## Super Bowl survey: testing the wisdom of crowds effect

On Friday 2/10, I invited the students in my business law survey course to predict which team will win the Super Bowl (the Kansas City Chiefs or the Philadelphia Eagles?) and by how many points? Then, on Sunday morning 2/12, I tallied up the results. In summary, a total of 31 students made predictions about the outcome of the championship game: 15 students predicted the Chiefs would win by an average of 7 points, while 16 students predicted the Eagles would win by an average of 7.1 points. These data are pictured in the table below:

For my part, I originally conducted this survey because I wanted to test the so-called “Wisdom of Crowds” hypothesis (i.e., I was going to base my prediction on the aggregate of student predictions), but how should I aggregate these data? By a narrow margin (one vote of over 30 votes cast), more students overall think the Eagles will win, and both groups are equally confident that (on average) their team will win by a touchdown.

## About F. E. Guerra-Pujol

When I’m not blogging, I am a business law professor at the University of Central Florida.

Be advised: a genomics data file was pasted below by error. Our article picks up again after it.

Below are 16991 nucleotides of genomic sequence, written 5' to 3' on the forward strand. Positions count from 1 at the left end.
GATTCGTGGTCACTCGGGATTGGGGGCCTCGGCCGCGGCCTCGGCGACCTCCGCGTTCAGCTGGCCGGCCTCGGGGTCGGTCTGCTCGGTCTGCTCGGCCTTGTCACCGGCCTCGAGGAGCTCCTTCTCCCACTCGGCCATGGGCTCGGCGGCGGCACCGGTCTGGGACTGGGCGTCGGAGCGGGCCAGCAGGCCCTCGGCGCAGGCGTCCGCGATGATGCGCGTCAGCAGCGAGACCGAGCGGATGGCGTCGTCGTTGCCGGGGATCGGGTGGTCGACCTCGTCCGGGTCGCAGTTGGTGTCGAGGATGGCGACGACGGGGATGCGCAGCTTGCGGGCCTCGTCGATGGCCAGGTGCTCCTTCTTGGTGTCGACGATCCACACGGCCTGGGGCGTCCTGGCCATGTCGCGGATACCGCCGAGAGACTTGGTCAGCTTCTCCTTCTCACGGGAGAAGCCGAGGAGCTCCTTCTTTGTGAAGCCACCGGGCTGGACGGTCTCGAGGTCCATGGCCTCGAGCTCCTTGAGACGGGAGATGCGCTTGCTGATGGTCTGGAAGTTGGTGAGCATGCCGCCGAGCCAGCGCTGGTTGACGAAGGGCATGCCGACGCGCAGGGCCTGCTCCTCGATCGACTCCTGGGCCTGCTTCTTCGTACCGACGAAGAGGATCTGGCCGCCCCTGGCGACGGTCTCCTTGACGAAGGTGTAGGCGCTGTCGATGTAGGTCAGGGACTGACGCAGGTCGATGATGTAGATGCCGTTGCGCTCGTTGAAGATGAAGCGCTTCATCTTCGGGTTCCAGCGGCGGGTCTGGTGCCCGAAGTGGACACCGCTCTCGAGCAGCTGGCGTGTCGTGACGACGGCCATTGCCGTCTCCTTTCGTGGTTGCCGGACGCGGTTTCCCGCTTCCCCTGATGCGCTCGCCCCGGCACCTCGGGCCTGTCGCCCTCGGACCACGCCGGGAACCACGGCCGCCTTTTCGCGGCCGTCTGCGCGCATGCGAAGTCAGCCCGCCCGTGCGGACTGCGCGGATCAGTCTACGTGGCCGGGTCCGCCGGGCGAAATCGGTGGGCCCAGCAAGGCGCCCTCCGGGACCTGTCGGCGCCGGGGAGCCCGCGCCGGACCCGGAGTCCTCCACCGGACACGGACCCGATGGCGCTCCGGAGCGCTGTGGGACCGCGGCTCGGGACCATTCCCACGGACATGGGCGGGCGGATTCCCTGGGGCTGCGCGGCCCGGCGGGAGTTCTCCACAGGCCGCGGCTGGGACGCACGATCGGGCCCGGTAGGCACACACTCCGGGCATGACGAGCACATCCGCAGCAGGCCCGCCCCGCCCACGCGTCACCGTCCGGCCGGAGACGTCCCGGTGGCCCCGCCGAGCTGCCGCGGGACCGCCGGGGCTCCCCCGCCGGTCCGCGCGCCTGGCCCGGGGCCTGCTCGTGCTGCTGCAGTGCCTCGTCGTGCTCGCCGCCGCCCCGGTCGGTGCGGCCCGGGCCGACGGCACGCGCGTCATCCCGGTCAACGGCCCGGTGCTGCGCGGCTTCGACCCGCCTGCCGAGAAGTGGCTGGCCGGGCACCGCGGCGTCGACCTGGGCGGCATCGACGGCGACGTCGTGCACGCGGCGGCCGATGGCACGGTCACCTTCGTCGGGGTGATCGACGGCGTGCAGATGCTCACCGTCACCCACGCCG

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### 4 Responses to Super Bowl survey: testing the wisdom of crowds effect

1. Is it possible if you extended the survey to a larger # of students and faculty members that the results would be more accurate?

Keeping the central limit theorem in mind, I would surmise that a campus would survey would provide a more accurate predictions.

2. Reblogged this on prior probability and commented:

Postscript: Four of my students correctly predicted that the Kansas City Chiefs would win by three points. Overall, my “wisdom of crowds” test predicted a close game, since a total 15 students picked the Chiefs to win by an average of 7 points, while 16 students thought the Eagles to win by an average of 7.1 points.